The alterations of general economic perspectives must lead to alterations of the relationship between the workers and their employers. The suddenly change of circumstances coincided with many strikes that had already begun, and with many more, that were being prepared. Doubtless, they will be proceed in spite of the Depression and will lead to even higher wages. The factory owners will argue that they are not in the position to pay higher wages, to which the workers will respond that the cost of living has become higher, and so the two arguments will equally weigh against each other. In case of the Depression lengthening, which is what I assume will happen, the workers will soon receive the whole brunt of it, and they will – without intending it – have to struggle against the fall of wages. Then their activity will flow into the political plane, whereby the new economic organizations created by the strike will be of invaluable worth to them. – Marx, the New York Tribune, 27. September 1853
Marx was writing at the time of the Crimean War. The railroad frenzy in England had collapsed (as has been often remarked, the political and economic consequences of the oversupply of rail and of the oversupply of optic fiber cable, one hundred forty some years later, display remarkably similar trajectories). Britain’s war was being fought for cloudy reasons, and had no visible exit to it. The economy was in Depression – a term that has been daintily replaced, in the modern lexicon, by recession, euphemism being the last resort of economists when all else fails. Marx, at this time, was stuffing himself with despair, beer, lust for house maids, and blue-books. As James Buchan, I believe, has noted, with the job for the Tribune, and his other writings, Marx wasn’t making bad money – yet his household was always near the very end of its financial tether.
Here’s what he says in a letter to Engels written about the same date:
Above all I want to slay the fellows with my pen, the moment being propitious, and if at the same time you keep me supplied with material, I can spin out the various themes over longer periods.
Why the quotes from Marx? Well, we’ve been pondering an article in Slate by Chris Suellentrop about the Spanish socialists. No, it isn’t about whether they have definitively leaped off the Good Ship Lollipop and joined the Barbary Corsairs (leave that to the ever ignorant Christopher Hitchens). It is about the hollowed out status of European Socialism:
“Despite what you may have heard, socialism isn't dead. It's undead, a zombie that still roams the earth uncertain what to do with itself since its demise. It was sighted again this week, somewhere on the Iberian Peninsula, though some observers dismissed the reports. Sure, a group named the Socialist Workers Party won the elections in Spain, and a Socialist named José Luis Rodríguez Zapatero is slated to become the country's next prime minister. But it says something about the state of small-"s" socialism—in addition to the state of the world—that conservatives are attacking Zapatero for his response to terrorism, not his attitude toward capitalism.”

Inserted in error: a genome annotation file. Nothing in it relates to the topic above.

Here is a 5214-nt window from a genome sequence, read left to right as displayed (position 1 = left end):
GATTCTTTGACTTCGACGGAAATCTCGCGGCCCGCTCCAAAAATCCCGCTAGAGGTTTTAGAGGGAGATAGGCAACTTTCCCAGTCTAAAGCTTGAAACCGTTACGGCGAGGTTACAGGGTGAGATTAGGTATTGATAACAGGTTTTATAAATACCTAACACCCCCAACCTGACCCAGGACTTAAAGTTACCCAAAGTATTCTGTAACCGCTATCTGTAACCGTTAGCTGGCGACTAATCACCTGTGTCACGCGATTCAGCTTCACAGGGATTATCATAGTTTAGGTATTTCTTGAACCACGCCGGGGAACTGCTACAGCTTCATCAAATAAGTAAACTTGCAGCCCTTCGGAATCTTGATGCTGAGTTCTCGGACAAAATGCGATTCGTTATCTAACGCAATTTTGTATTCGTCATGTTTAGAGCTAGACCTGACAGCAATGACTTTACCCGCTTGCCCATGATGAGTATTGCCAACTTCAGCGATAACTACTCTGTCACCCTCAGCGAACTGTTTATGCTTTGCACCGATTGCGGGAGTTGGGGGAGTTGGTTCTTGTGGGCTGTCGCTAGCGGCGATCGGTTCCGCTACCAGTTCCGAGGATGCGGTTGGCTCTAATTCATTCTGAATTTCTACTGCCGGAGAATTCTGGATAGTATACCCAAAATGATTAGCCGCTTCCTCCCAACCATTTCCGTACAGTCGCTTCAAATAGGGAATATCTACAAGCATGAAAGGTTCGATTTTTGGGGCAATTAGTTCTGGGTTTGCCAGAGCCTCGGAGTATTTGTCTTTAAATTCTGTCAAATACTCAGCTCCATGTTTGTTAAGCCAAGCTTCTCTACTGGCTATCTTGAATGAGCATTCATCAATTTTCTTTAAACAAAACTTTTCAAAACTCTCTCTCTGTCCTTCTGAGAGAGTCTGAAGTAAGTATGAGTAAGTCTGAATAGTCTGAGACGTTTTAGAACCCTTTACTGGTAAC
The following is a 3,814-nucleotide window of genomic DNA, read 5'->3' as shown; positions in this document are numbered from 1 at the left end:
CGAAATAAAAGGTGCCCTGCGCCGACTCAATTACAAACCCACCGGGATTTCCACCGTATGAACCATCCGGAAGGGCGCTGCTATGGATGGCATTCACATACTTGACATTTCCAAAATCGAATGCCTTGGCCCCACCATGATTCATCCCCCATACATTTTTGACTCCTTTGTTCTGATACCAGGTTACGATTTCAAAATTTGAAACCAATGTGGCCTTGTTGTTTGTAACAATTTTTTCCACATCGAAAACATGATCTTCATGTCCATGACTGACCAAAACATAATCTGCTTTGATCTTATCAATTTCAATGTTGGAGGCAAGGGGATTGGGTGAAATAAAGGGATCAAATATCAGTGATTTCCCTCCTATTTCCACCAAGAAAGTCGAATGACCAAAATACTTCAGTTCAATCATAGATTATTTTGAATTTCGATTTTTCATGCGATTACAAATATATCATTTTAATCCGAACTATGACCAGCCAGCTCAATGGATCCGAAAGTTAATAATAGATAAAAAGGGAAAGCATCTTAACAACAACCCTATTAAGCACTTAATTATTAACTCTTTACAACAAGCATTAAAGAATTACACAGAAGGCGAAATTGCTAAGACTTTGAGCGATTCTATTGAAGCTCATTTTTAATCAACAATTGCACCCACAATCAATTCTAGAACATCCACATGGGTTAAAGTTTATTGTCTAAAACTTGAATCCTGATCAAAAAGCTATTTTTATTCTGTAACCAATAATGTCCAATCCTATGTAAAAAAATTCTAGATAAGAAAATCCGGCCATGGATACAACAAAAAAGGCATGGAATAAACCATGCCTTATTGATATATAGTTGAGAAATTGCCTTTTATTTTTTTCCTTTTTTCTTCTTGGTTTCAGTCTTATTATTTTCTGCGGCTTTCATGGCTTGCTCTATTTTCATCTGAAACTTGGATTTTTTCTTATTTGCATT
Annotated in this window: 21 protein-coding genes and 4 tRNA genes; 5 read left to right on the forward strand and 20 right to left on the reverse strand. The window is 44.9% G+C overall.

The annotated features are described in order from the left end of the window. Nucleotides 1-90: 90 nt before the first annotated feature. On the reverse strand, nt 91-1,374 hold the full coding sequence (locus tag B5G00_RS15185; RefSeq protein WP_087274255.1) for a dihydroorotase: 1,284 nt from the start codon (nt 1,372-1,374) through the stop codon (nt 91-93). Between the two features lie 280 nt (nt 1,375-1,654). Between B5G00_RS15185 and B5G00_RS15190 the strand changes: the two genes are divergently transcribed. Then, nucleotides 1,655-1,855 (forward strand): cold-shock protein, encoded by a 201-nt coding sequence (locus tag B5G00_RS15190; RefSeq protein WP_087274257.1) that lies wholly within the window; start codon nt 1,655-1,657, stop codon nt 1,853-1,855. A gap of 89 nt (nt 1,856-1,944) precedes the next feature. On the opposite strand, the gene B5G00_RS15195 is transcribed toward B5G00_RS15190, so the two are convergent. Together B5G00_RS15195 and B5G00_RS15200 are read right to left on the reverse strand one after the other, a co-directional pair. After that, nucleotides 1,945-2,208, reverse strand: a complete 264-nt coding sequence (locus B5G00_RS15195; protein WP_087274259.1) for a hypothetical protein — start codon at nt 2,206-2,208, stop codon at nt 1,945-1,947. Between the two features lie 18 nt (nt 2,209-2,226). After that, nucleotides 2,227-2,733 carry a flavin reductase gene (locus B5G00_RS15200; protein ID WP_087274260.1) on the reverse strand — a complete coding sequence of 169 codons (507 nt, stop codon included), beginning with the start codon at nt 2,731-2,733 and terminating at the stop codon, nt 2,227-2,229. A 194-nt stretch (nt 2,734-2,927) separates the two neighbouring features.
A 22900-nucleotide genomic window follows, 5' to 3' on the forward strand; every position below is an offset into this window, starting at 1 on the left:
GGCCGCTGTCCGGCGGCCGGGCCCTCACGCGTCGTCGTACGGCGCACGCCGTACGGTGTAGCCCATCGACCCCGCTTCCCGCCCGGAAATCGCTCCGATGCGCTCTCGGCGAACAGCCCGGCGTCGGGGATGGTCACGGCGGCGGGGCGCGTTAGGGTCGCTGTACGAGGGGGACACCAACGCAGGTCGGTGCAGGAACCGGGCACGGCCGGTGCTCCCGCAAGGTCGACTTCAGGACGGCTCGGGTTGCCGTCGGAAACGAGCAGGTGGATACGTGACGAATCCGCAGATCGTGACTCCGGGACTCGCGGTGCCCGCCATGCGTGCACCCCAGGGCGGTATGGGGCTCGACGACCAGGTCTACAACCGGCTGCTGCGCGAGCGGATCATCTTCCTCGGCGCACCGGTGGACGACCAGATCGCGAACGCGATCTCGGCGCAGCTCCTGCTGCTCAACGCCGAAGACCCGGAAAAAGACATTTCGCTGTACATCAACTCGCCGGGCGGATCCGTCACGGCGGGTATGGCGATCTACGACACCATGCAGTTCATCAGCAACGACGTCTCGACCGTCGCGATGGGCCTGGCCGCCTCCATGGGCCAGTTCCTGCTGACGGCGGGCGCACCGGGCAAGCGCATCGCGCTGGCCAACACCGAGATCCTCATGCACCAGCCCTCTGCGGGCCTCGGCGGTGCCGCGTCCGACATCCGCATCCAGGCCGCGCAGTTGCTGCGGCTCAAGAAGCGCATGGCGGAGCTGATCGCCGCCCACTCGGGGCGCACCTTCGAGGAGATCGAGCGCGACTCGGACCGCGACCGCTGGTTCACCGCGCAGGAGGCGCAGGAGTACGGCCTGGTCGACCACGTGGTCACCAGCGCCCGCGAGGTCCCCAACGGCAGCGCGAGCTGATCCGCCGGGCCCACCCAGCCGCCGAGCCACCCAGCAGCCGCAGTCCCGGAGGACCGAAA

That is fair enough play with the specter that haunted Europe. And it is certainly true that Zapatero’s ministers assured the financial markets that the election of socialists does not entail the implementation of socialism – which is what socialists have been doing since Ramsay McDonald assured the City that he had no intention of producing policies that would actually benefit the working class, or chip even the slightest percent from the Bank’s bonds. Suellentrop is right to say that the neo-liberal agenda, in Europe, almost always advances in the Trojan horse of socialist parties.
“In One Hundred Years of Socialism, the historian Donald Sassoon notes that over the course of the 1960s, '70s, and '80s, European socialists went from wanting to get rid of capitalism to declaring "that they were the ideal managers of it."
But Zapatero, Blair, and Schröder are taking this a step further: They're dropping much of the socialist project of economic interventionism. The vestige of socialism they cling to is the commitment to a strong social safety net that can balance the inequities of unbridled capitalism. Schröder may be going the furthest: He's trying to cut Germany's welfare state in order to save it. (Americans might be amused that some Germans are outraged because they now pay $12.40 each time they visit the doctor.) Zapatero's shift toward market economics is understandable: He has to live up to the stellar performance of his predecessor. As the Wall Street Journal Europe noted this week, during José Maria Aznar's eight years as Spain's prime minister, unemployment dropped from 20 percent to 11 percent, and the country created 40 percent of the European Union's new jobs, 4.2 million of them. During the Socialists' 20-year reign from 1976 to 1996, the country's job growth netted out at zero.”
However, the crowing tone is rather odd, given that in the current Depression, the U.S. economy is being supported by a mortgage market that is, in effect, guaranteed by the government and financed through huge public/private corporations; that the record trade and spending deficits are being underwritten by Asian central banks – not least the central China bank, which is controlled by the Communist party of China; and that the most conservative president we have ever seen is running partly on a record that includes running up Medicare entitlements some five hundred billion dollars.